|The Scottish King Cratilinth was a|
defender of the faith during the third
century, working to both purge the
land of the idolatry of the Druids, and
to provide a safe haven for Christian
refugees escaping persecution.
According to The History of the Church of Scotland:
Cratilinth coming unto the Crown in the year 277, made it one of his first works to purge the Kingdom of heathenish Superstition, and expulse the Druides, a sort of Priests held in those daies in great reputation. Their manner was to celebrate Sacrifices and perform their other Rites in Groves, with leaves and branches of Oak ...
But that which furthered not a little the propagation of the Gospel in these parts was the persecution raised by Diocletian, which at that time was hot in the South parts of Britan. This brought many Christians, both Preachers and Professors, into this Kingdom, who were all kindly received by Cratilinth, and had the Isle of Man given them for their remaining, and revenues sufficient assigned for their maintenance. In this Isle King Cratilinth erected a stately Church to the honour of our Saviour, which he adorned with all necessary Ornaments, and called Sodorense F.mum, that is, the Temple of our Saviour; hence it is, that the Bishops of the Isles are styled Sodorenses Episcopi. For so long as that Isle remained in the possession of the Scots, the Bishops of the Isles made that Church their Cathedral. ...
But to return to Cratilinth: During his Reign Christian Religion did prosper exceedingly; and Fincormacbus, his Cousin-german, that succeeded, keeping the same course, gave in his time a perfect setling unto it. So great a happiness it is to have two Kings of qualities alike good succeed one to another; for what the one beginneth, the other doth perfect and accomplish.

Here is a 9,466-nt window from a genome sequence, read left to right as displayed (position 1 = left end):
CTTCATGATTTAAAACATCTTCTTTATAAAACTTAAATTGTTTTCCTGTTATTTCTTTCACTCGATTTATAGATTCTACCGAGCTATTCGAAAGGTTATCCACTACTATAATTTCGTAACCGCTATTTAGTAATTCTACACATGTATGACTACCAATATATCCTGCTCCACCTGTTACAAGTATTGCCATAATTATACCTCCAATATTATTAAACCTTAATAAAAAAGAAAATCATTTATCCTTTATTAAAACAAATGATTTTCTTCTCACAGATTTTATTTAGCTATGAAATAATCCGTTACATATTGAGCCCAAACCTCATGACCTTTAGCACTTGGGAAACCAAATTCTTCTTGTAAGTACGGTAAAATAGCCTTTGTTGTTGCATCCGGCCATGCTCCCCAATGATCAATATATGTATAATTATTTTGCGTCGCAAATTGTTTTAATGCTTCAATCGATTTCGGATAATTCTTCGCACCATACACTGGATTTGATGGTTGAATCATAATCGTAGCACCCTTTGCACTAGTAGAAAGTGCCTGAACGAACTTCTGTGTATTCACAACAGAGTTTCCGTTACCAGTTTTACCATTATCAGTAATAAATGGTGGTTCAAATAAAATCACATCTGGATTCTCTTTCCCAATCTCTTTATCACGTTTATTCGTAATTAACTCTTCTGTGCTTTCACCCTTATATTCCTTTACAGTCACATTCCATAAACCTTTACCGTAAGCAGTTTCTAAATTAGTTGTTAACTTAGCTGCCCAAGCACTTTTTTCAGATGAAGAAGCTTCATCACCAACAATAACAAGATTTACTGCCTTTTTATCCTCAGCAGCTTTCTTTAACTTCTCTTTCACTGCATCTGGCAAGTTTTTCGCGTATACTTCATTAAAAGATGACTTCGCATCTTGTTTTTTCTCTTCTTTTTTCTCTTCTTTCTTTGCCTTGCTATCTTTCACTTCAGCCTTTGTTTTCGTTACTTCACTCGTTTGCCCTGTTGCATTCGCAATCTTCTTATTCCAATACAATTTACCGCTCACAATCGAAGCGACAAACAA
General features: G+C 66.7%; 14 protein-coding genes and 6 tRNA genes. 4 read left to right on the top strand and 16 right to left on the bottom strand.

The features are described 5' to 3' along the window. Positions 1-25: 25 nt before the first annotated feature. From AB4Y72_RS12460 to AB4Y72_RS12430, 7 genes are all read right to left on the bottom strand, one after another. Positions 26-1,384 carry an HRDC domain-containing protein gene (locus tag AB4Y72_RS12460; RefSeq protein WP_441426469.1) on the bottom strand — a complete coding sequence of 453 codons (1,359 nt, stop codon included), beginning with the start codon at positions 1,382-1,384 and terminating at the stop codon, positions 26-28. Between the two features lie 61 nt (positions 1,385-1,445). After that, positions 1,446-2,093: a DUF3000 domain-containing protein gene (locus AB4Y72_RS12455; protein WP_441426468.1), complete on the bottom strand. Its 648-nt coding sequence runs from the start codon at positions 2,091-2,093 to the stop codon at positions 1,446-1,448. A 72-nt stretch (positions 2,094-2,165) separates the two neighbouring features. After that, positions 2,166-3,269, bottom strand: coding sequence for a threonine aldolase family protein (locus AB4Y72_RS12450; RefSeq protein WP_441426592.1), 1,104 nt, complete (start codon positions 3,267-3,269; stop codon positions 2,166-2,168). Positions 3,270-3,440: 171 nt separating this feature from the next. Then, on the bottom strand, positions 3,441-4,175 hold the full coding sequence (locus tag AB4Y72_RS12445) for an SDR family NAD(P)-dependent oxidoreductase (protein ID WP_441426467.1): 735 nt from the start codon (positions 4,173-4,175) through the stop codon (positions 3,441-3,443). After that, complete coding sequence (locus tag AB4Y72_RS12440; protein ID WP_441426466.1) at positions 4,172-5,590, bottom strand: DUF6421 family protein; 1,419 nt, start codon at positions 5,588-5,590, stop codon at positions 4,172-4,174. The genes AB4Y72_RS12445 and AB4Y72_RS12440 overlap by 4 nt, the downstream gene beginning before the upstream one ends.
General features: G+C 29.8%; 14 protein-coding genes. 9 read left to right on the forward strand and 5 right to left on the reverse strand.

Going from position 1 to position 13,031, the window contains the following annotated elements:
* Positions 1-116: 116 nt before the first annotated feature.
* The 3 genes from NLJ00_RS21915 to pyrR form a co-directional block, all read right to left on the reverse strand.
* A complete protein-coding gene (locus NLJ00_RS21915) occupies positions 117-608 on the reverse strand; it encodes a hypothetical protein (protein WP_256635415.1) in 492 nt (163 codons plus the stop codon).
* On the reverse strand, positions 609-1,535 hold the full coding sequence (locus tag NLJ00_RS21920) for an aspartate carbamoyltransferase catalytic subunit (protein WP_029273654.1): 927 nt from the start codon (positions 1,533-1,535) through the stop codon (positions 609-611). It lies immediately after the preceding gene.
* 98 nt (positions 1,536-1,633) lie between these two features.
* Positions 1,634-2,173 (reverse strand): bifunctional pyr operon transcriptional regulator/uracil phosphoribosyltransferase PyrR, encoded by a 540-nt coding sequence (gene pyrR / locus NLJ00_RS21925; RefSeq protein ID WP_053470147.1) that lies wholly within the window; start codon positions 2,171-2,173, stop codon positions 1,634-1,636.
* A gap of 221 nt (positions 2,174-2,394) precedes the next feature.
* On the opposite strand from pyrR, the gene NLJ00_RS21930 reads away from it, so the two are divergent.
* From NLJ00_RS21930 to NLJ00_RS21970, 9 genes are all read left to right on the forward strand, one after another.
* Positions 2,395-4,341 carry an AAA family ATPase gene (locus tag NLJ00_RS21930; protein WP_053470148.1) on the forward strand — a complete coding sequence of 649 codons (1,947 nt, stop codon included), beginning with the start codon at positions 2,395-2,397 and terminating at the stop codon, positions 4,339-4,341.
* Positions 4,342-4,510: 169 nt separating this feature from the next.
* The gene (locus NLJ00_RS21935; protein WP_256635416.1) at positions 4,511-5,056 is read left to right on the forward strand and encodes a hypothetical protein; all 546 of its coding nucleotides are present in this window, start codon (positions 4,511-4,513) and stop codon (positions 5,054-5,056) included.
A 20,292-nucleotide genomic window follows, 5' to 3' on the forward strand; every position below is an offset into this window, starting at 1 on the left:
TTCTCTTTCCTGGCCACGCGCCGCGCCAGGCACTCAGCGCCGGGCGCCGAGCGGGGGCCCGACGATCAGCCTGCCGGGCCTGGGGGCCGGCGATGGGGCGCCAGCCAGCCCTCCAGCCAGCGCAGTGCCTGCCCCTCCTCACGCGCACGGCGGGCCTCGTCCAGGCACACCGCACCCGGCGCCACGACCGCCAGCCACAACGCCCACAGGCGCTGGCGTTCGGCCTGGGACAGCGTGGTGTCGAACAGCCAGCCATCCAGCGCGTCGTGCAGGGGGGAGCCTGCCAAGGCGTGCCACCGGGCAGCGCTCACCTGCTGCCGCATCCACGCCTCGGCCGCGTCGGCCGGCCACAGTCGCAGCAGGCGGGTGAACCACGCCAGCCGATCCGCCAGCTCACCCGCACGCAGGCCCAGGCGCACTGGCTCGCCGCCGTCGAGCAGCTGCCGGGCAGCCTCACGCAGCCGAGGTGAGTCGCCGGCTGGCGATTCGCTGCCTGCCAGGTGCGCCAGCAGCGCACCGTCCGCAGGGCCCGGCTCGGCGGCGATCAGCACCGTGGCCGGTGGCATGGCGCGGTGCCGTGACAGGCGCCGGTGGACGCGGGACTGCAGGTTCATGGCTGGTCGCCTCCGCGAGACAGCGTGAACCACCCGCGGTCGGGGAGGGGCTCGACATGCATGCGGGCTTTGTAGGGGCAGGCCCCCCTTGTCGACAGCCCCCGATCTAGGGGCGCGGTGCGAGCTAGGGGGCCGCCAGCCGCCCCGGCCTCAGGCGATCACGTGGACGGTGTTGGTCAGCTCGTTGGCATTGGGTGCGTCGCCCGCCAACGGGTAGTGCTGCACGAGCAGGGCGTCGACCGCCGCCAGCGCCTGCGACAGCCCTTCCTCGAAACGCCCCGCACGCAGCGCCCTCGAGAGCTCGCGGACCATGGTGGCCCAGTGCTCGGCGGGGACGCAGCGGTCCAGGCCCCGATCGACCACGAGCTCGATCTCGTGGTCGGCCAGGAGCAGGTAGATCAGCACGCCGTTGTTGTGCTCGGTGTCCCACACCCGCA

John Spotswood, The History of the Church of Scotland,: Beginning the Year of our Lord 203, and Continued to the End of the Reign of King James VI (London: R. Royston, 1668), 3, 4.
Note about the Theonomy Applied Series: In quoting any particular law, we do not necessarily endorse every aspect of that law as biblical, whether it be the prohibition, sanction, court procedure, etc. Rather, we are merely showing the more or less attempt to apply biblical law in history, whether or not that application was fully biblical. Moreover, in quoting any particular law, we do not necessarily consider those who passed and/or enforced such a law as being fully orthodox in their Christian theology. Professing Christian rulers in history have ranged in their theology from being orthodox (that is, Reformed Protestants) to heretical (for example, Roman Catholics).